University of Waterloo & Musagetes Library

Waterloo Library contact page

University of Waterloo Library contact page

In many academic institutions, there are several different branches of library, offering different kinds of services. The University of Waterloo Library’s website is one example: the main library site is distinct from the Musagetes’ Library site (which is the library branch that serves the School of Architecture). We’ll take a look at each of these branches, and the different kinds of Library 2.0 services they offer.

The main library’s 2.0 services revolve around providing a variety of ways to communicate with a librarian. Their Ask a Librarian page features a useful list of usernames that their on duty librarian, on MSN, Google Talk, Yahoo and AIM. There is also an embedded chat box on the right side, which can connect users with the librarian when there is one on duty. One interesting addition to the contact options is that of Skype, which not only provides another avenue for textual communication, but also voice calls.

Musagetes Library, on the other hand, offers a wider range of Library 2.0 services. Their main page takes the form of a blog, with updates on news and events happening at the library. If one thing could be improved, it would be the frequency of posts; while posting one a month is certainly enough to populate the blog’s archives, having even more might increase the blog’s traffic and user base. The site also offers an option to subscribe to the blog feed via email, and a list of the Library’s Twitter feed updates. And Musagetes advertises its other social networking presence on Facebook and Flickr. Using Twitter and Facebook to update library users on news (such as changes in hours of operation, interesting events happening in the building) is an especially effective way to communicate information, because of the real-time, informal nature of these platforms. As a student, Twitter and Facebook would provide me with instantaneous updates from the library, and because I’ve already chosen to either follow or accept the library as a friend, I would not be bothered (and might even welcome) the frequent update messages. Another interesting feature of the blog page is the inclusion of the same IM chat box that is part of the main library page; while the Musagetes Library page seems to be a separate space from the main library, the IM box does create a sense of some continuity.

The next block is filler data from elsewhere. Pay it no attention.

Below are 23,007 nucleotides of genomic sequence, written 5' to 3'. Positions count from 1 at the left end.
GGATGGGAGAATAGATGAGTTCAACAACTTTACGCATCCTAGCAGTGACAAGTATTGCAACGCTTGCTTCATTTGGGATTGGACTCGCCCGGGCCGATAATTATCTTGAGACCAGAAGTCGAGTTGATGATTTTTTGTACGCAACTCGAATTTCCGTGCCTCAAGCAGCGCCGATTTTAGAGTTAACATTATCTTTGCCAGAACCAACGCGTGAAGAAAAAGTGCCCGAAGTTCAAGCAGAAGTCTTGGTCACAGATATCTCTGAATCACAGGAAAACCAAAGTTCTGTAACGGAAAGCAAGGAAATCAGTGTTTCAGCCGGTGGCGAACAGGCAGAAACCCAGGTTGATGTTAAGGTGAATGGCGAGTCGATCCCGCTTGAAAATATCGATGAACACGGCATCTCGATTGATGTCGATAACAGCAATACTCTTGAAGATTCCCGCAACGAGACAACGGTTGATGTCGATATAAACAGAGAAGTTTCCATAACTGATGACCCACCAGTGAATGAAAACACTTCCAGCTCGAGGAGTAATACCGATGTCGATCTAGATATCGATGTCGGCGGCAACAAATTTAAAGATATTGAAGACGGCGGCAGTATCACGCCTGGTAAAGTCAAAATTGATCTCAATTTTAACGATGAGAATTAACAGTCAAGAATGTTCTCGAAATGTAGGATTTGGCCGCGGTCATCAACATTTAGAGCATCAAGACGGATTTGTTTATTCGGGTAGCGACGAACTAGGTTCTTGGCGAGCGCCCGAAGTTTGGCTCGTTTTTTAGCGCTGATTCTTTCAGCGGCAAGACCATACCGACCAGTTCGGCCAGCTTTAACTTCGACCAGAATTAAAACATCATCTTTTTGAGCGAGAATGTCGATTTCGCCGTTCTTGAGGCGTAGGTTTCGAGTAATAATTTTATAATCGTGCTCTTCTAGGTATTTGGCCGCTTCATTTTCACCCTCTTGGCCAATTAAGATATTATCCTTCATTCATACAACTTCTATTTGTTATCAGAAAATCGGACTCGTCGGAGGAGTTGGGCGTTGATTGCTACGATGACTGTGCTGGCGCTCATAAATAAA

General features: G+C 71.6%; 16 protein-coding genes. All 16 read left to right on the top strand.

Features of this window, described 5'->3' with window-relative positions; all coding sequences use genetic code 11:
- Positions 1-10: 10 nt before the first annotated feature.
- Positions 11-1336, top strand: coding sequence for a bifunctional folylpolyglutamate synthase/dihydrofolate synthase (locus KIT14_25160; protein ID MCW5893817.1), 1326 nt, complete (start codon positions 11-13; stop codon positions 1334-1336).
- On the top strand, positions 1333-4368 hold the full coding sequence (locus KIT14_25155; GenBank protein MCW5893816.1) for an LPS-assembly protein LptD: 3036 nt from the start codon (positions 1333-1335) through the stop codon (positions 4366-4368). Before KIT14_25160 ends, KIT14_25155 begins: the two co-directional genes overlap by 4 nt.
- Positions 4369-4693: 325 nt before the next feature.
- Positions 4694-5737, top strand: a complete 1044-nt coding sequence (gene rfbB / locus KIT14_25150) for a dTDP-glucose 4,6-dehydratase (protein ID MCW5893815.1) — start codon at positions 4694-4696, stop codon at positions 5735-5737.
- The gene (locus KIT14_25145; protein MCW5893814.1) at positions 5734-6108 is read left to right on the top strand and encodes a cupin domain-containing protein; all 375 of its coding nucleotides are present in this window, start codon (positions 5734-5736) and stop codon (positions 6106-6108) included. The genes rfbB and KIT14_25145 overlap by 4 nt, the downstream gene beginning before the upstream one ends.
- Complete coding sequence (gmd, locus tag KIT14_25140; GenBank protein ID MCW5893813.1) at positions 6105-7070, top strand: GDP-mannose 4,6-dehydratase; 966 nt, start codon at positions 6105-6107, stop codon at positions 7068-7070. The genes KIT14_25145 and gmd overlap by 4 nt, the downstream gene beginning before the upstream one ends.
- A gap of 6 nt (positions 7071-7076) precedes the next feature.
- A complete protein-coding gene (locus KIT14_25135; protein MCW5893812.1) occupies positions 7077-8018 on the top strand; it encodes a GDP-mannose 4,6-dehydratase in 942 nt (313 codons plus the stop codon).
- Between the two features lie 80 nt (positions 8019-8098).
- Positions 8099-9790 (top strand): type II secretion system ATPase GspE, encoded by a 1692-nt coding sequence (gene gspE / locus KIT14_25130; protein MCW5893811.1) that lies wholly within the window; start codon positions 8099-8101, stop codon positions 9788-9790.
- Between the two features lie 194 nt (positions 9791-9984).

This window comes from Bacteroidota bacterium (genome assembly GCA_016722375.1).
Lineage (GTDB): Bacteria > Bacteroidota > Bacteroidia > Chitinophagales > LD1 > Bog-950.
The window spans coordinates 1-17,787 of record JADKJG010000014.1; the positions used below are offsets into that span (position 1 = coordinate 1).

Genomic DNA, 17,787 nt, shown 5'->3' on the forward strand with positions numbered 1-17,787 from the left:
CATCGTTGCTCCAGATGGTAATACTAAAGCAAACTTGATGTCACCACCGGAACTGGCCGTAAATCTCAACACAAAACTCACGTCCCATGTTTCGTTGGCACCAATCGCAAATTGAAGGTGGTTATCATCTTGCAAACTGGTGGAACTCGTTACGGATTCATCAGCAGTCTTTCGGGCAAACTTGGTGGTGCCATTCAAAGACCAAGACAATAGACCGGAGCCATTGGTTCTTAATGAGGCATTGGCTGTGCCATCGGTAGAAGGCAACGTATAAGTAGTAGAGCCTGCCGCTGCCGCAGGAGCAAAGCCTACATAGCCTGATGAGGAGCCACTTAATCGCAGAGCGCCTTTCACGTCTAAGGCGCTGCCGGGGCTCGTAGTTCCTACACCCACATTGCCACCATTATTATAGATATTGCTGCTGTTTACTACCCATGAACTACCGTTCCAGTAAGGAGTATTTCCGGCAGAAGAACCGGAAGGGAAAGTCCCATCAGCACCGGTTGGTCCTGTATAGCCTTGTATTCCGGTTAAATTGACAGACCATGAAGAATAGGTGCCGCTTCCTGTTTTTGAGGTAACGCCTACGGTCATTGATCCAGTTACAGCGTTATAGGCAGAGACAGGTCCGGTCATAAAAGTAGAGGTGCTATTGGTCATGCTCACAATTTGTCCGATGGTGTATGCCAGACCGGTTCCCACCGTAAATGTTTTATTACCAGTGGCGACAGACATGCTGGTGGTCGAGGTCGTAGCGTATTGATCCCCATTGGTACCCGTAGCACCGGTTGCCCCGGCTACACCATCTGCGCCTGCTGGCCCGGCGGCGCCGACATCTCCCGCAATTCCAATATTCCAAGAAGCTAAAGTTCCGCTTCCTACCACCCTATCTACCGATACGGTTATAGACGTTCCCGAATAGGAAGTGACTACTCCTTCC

Musagetes library blog

Overall, the websites of the University of Waterloo Library and the Musagetes Library represent two different, but effective, ways to utilize 2.0 services. The main library keeps it simple: offering an interesting variety of ways to communicate with librarians. Musagetes, on the other hand, has a much larger 2.0 presence, including social networking and RSS feeds.

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